Once you’ve been surfing for a while (for me it’s about 10+ years on and off, more like 2 years of consistently getting in the water 2-3X a week) there are experiences, slang, memories, and sessions you begin to take for granted.
At least for me, some of the pure unadulterated joy of surfing comes a little less often, hindered as it is by my serious-surfer mindset. If you’re like me, when you make the transition from novice to intermediate (as I hope I have, though I’m not sure how to even define “novice” or “intermediate”), it’s quite easy to lose the sense of freshness and promise that surfing holds.
Which is why we all need to read more books like Kook, by Peter Heller. The book, published in 2010, came to me from a list of surfing books to read (forgive me, I can’t remember where I read the list), so I ordered it and began reading last week. It arrived with a pile of other books I’d ordered, as one of several books about surfing I plan to read. Consider it the first book in my surf-literature odyssey, my way of approaching surfing from another, considerably more comfortable and easy entry-point—the written word.
Heller’s Kook: What Surfing Taught Me about Love, Life, and Catching the Perfect Wave, is a peppy-paced mix of surfing adventure, travel writing, and environmental call-to-action. His mission is simple: go from kook on a monster longboard to surfing a mighty Mexico wave on a short board in 12 months. What ensues, however, as he emphatically mentions throughout the book, is an adventure about much more than surfing. It is an adventure in humility, surf culture, friendship, localism, self-knowledge, frustration environmentalism, love, and kookiness.
I hadn’t even been here a month and I was already getting proprietary and aggro.
What I most love about Heller is his honesty with the reader and himself. He is almost painfully self-aware of his shortcomings, missteps, and blunders throughout the book, catching himself being a jerk, a kook, an aggro surfer, and so much more as he begins his journey in California and then travels along the coast of Mexico in search of the perfect wave. His outlook on surfing is simultaneously pragmatic yet romanticized, sensational yet grounded, and I can’t help but love him for each revelation and pitfall he encounters.
He loves the ocean, this is more than clear, with the same abiding love surfers and non-surfers alike will relate to. His journey can’t help but be relatable to a reader, because at its heart his journey is an inherently human one—a journey of love and learning.
if you measure intelligence as an ability to survive millions and millions of years as a species in harmony with one’s environment…
The environmental anecdotes he weaves into his Zen-like experiences of the ocean shock the reader in parallel to his own surprised realization that the earth is being destroyed more rapidly than ever before. The degree of capitalism-driven development and degradation of the natural land he encounters and analyzes throughout his blissful moments in the sea remind us of our own role in stewardship and protection.
Heller’s rhetorical method of presenting a beautiful scene he encounters with the dark-side reality that it may be gone in less than 100 years prevents you from completely romanticizing the scene, bringing you into a push-pull tug-of-war between jumping out of bed to go surf or immediately joining a local beach clean-up (I vote for both).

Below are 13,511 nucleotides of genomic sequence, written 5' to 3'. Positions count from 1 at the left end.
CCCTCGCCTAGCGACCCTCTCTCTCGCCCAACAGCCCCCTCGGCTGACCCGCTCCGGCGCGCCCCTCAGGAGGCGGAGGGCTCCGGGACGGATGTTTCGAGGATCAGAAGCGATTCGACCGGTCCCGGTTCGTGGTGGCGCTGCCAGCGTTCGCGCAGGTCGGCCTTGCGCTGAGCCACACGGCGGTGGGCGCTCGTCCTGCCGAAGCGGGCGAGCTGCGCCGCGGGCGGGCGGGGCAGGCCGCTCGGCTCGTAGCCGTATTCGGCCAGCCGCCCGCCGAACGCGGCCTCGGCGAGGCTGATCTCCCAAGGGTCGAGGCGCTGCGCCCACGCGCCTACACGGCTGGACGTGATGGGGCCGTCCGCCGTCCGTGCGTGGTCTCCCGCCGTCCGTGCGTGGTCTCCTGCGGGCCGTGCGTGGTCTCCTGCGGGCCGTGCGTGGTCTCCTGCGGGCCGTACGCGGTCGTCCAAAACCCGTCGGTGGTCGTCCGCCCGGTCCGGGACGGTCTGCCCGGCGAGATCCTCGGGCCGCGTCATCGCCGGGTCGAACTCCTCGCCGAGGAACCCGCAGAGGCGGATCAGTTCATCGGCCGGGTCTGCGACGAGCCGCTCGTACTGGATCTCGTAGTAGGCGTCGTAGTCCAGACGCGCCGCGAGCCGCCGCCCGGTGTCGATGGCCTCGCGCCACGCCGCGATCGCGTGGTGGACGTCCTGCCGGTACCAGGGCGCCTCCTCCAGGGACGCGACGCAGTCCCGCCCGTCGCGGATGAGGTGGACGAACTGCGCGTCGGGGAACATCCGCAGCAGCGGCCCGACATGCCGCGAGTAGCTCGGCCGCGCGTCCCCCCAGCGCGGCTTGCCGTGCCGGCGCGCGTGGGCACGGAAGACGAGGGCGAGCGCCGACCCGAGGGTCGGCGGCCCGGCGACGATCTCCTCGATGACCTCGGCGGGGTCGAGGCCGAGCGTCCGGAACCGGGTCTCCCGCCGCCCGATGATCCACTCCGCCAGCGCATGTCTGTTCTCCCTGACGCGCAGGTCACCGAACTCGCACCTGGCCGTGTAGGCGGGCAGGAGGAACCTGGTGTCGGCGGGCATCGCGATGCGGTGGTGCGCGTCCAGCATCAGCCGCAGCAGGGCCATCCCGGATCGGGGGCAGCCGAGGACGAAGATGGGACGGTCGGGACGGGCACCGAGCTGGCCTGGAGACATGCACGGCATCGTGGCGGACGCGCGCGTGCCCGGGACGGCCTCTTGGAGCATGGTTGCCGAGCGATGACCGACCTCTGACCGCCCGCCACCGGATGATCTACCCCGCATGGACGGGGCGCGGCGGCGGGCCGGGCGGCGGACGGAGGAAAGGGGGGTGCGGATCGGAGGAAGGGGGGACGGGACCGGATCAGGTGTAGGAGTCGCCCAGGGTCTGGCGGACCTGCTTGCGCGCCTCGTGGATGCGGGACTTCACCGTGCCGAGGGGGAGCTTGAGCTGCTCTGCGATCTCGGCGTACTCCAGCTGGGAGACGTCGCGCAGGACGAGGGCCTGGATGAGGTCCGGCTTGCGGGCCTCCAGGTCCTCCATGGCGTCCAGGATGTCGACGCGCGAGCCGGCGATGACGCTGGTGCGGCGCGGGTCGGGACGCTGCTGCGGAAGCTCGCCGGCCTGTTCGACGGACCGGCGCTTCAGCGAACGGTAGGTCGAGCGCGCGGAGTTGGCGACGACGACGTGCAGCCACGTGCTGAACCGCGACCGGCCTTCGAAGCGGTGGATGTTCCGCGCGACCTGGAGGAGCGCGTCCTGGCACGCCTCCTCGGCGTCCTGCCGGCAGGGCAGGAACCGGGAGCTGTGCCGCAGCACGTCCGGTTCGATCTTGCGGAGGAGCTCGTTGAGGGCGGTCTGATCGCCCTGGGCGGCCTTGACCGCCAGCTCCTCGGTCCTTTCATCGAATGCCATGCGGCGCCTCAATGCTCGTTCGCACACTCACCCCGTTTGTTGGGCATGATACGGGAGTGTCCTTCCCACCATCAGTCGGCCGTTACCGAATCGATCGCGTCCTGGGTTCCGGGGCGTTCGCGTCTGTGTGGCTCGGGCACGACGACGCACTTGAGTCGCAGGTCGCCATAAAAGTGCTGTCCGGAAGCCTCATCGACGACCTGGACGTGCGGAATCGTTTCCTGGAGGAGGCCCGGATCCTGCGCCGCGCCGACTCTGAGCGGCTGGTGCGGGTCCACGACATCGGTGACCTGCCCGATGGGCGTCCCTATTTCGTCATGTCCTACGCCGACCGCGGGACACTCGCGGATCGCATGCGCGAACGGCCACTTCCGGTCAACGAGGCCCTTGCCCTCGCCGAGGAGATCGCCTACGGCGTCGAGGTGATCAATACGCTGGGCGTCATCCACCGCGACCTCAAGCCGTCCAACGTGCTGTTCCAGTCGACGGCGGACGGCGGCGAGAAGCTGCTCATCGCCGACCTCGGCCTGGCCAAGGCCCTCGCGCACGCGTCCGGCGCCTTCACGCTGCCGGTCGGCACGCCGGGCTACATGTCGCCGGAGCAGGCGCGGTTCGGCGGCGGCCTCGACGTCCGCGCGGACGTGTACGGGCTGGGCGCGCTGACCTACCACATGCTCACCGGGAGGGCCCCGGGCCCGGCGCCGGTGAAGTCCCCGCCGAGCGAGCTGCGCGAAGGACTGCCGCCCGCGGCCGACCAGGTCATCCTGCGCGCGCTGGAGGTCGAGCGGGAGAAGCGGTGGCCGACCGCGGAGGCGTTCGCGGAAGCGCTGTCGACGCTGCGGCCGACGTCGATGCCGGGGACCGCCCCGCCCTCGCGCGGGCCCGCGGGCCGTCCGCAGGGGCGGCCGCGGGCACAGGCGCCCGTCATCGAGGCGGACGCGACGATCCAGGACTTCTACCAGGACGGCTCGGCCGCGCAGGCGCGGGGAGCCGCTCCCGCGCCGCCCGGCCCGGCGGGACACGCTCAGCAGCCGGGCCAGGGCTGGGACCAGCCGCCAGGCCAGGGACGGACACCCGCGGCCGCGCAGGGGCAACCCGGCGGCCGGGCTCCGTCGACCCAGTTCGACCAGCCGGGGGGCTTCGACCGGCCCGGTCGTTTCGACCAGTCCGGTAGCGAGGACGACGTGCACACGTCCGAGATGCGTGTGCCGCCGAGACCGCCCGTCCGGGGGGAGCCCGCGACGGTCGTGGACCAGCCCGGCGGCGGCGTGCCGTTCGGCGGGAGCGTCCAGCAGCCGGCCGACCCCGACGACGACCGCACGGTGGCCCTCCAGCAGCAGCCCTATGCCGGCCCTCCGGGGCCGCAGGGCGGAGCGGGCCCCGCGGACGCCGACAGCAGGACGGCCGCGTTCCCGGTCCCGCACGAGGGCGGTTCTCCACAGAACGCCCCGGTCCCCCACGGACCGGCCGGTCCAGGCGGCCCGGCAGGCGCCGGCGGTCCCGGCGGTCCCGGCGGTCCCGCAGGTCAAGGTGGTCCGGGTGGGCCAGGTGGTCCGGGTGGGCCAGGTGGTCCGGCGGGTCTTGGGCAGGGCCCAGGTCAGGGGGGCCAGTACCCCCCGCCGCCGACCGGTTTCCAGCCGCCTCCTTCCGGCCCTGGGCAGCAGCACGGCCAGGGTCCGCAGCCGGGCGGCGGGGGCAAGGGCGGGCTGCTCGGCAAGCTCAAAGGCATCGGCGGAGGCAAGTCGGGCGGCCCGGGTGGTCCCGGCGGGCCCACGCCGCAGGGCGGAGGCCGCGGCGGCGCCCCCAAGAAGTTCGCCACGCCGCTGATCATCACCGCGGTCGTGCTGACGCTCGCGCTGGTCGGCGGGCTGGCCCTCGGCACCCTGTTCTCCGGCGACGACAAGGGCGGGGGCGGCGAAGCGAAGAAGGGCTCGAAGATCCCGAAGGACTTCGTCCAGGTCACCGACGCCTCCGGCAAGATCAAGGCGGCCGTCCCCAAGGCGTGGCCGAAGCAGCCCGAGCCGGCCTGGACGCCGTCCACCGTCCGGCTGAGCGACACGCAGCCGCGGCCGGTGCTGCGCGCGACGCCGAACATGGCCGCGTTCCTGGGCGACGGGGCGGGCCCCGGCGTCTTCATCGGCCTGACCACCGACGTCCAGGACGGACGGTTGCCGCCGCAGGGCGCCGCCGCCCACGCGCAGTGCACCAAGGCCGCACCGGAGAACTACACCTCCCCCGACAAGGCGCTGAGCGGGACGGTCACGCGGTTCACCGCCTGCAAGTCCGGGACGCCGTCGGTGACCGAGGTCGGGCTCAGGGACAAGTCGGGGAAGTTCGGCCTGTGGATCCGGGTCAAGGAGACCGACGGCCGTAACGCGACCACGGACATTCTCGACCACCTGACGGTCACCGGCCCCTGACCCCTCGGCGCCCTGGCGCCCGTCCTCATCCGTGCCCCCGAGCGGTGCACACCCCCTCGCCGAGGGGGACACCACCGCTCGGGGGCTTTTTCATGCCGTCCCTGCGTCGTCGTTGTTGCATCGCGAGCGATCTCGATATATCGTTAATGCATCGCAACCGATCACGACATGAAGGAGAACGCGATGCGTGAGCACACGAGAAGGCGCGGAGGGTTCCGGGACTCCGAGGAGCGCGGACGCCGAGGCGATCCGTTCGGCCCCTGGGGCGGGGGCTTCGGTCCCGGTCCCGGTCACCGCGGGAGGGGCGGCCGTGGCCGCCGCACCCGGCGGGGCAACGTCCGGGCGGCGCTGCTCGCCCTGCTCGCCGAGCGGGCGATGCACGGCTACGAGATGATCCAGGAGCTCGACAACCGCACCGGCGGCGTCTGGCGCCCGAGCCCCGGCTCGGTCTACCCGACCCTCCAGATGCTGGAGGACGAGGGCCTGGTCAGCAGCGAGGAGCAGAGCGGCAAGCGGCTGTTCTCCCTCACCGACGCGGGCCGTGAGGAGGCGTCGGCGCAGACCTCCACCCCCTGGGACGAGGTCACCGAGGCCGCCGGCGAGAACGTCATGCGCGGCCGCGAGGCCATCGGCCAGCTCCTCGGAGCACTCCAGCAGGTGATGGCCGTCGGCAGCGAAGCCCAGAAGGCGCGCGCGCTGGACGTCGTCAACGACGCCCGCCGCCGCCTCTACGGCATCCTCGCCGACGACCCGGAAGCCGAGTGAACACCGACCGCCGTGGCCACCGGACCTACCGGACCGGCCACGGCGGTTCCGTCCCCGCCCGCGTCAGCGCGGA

I would be a man who surfs, not a surfer.
Kook is derogatory term for beginning surfers, surfers who cut people off, surfers who are childishly silly, surfers who whoop and cheer for a 2-foot wave, surfers who are not careful and can even be dangerous in the water. We are told that to be a “kook” is bad, that it is the antithesis of what we should aspire to be as surfers. Yet, I wonder how much some of us, including myself, wouldn’t benefit from a little more kookdom, a little more child-like joy. I call myself a kook because I still whoop and laugh and get excited for small waves. I’m a kook because I define kook differently than most.
Heller taps into this alternative definition of kookdom, not as the negative stereotype of novice surfers, but the carefree willingness to laugh at oneself, and the ability to get genuinely stoked on those tiny achievements many of us take for granted. Some of my favorite moments in Heller’s book are his descriptions of his pop-ups: the moment when you go from lying down on your surfboard to standing up on the wave’s face.
The pure pride and joy he gets from simply standing up on a surfboard is courageous, poignant, and sincere in a refreshingly excited tone that provides a contrast to all the aerial-centered and high-performance based images and articles crowding my Instagram newsfeed most days. Forget about 360 airs and 60-foot faces, Heller just stood up on a 4-foot face, and he couldn’t be happier.
Deciding that surfing isn’t really about surfing has some advantages, especially if you’re forty-eight, a kook, and you chose to take up shortboarding.
This book was my reminder that surfing is about so much more than any one specific thing, a reminder I can never stop getting enough of. This book reminded me about joy, wisdom, adventurousness, and laughing at your own mistakes. This book reminded me that being a kook once in a while isn’t all that bad. I believe we could all benefit from embracing our inner kook a little more often, and reading this book is a great way to start.
Read more about Heller’s books, or purchase Kook for your own bookshelf.